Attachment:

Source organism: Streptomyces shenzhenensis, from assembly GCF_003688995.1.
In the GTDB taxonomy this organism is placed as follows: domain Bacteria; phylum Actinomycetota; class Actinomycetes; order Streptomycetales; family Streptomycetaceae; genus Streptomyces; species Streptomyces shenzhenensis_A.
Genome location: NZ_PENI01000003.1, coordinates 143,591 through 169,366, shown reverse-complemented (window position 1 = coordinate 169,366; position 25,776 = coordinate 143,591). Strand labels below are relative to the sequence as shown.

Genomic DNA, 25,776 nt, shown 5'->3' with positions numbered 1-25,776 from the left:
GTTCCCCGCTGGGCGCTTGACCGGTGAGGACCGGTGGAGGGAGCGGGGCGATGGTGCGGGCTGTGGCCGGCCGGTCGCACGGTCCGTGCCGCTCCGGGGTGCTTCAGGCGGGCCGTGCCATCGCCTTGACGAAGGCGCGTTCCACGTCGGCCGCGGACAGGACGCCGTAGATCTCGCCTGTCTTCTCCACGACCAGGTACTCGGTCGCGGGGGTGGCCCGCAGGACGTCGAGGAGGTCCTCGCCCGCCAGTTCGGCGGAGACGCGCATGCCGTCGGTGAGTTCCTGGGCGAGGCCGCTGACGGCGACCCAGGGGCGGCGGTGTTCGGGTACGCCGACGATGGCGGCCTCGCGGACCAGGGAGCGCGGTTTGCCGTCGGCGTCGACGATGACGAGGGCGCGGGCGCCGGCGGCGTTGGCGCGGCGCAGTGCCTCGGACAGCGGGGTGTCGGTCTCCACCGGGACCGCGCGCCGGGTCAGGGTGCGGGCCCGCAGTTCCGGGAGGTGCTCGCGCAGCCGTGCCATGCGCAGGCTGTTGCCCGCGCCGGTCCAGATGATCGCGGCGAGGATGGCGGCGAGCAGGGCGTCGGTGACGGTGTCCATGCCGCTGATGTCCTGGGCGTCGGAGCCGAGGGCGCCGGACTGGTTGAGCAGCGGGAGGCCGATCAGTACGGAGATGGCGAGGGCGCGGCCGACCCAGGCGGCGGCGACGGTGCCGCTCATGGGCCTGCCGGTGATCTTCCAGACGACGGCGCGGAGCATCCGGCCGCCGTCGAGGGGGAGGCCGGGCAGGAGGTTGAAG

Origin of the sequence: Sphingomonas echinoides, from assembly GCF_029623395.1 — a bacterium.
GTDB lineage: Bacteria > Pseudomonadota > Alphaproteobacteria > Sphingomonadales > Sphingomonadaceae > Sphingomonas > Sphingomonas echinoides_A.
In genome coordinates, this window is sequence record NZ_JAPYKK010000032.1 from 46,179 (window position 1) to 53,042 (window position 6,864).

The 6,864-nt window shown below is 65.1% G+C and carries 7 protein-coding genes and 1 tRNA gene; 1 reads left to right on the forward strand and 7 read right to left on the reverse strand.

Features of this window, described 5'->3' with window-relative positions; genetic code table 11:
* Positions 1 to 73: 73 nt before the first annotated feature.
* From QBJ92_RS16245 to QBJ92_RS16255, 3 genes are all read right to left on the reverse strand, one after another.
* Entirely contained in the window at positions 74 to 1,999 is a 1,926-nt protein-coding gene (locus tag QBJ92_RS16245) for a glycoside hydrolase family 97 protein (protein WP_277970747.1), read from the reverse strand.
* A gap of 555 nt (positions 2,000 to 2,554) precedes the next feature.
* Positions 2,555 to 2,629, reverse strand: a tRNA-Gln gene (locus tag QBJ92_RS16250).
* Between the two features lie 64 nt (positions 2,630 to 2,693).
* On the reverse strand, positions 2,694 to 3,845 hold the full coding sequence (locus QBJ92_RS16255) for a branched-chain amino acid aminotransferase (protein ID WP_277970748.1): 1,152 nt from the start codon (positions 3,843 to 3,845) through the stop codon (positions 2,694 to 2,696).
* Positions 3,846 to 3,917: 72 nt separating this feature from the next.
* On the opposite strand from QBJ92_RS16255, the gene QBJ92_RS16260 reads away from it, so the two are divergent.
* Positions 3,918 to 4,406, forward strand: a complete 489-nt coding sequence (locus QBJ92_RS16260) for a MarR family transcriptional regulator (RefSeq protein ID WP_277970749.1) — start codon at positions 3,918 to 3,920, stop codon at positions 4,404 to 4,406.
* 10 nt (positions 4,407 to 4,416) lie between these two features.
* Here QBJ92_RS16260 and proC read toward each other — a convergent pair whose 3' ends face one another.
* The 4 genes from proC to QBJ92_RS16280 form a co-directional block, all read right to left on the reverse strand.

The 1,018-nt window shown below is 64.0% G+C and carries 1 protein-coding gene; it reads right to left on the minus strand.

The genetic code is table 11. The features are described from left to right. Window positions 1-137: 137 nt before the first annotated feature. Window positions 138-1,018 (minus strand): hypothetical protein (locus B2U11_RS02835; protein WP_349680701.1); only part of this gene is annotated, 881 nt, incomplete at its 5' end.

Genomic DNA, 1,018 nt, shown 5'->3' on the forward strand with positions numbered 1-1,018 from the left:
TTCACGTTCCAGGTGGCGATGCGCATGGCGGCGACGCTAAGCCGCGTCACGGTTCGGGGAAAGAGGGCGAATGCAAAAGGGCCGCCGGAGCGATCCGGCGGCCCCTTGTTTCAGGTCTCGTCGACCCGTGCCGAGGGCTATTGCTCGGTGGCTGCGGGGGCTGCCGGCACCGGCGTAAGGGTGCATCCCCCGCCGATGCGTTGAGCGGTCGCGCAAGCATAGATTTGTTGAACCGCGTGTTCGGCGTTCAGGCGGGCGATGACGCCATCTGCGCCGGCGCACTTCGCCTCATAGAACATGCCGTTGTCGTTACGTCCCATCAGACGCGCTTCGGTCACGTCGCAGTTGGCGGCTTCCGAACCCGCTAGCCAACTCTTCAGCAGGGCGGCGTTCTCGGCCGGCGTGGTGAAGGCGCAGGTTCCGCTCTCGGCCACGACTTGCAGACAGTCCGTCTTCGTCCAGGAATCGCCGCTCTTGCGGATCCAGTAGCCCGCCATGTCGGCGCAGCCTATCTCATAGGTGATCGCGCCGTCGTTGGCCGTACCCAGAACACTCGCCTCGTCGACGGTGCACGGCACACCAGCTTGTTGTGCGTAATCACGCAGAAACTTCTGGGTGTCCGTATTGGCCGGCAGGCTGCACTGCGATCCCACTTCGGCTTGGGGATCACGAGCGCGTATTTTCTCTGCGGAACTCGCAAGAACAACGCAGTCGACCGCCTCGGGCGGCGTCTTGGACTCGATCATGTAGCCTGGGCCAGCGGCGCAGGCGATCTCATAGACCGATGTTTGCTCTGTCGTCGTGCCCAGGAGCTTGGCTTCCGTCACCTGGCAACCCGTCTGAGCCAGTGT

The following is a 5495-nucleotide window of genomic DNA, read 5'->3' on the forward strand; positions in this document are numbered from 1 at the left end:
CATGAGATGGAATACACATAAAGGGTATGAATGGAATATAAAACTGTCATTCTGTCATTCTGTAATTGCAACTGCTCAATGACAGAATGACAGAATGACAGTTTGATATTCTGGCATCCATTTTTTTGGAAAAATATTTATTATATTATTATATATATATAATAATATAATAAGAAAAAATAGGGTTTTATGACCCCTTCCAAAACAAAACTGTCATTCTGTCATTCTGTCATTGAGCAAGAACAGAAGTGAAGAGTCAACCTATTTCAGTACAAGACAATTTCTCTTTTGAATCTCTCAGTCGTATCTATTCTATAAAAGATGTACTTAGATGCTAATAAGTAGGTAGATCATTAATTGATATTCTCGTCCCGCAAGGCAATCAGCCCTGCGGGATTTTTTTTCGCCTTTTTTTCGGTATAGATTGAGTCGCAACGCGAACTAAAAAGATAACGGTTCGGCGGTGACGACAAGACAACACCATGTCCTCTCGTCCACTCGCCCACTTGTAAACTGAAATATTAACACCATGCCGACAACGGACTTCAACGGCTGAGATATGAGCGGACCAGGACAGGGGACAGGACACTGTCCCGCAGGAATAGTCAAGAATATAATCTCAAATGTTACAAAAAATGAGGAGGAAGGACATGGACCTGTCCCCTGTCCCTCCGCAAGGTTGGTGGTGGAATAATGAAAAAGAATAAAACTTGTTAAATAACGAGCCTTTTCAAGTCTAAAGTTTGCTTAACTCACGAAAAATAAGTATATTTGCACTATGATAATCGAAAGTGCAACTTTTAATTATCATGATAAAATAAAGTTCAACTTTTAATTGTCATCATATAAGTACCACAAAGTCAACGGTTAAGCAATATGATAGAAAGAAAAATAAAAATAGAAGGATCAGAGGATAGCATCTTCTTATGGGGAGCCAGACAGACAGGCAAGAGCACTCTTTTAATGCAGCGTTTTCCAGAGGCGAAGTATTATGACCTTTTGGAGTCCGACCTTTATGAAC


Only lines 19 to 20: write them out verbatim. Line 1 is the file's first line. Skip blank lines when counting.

* On the opposite strand from QBJ92_RS16255, the gene QBJ92_RS16260 reads away from it, so the two are divergent.
* Positions 3,918 to 4,406, forward strand: a complete 489-nt coding sequence (locus QBJ92_RS16260) for a MarR family transcriptional regulator (RefSeq protein ID WP_277970749.1) — start codon at positions 3,918 to 3,920, stop codon at positions 4,404 to 4,406.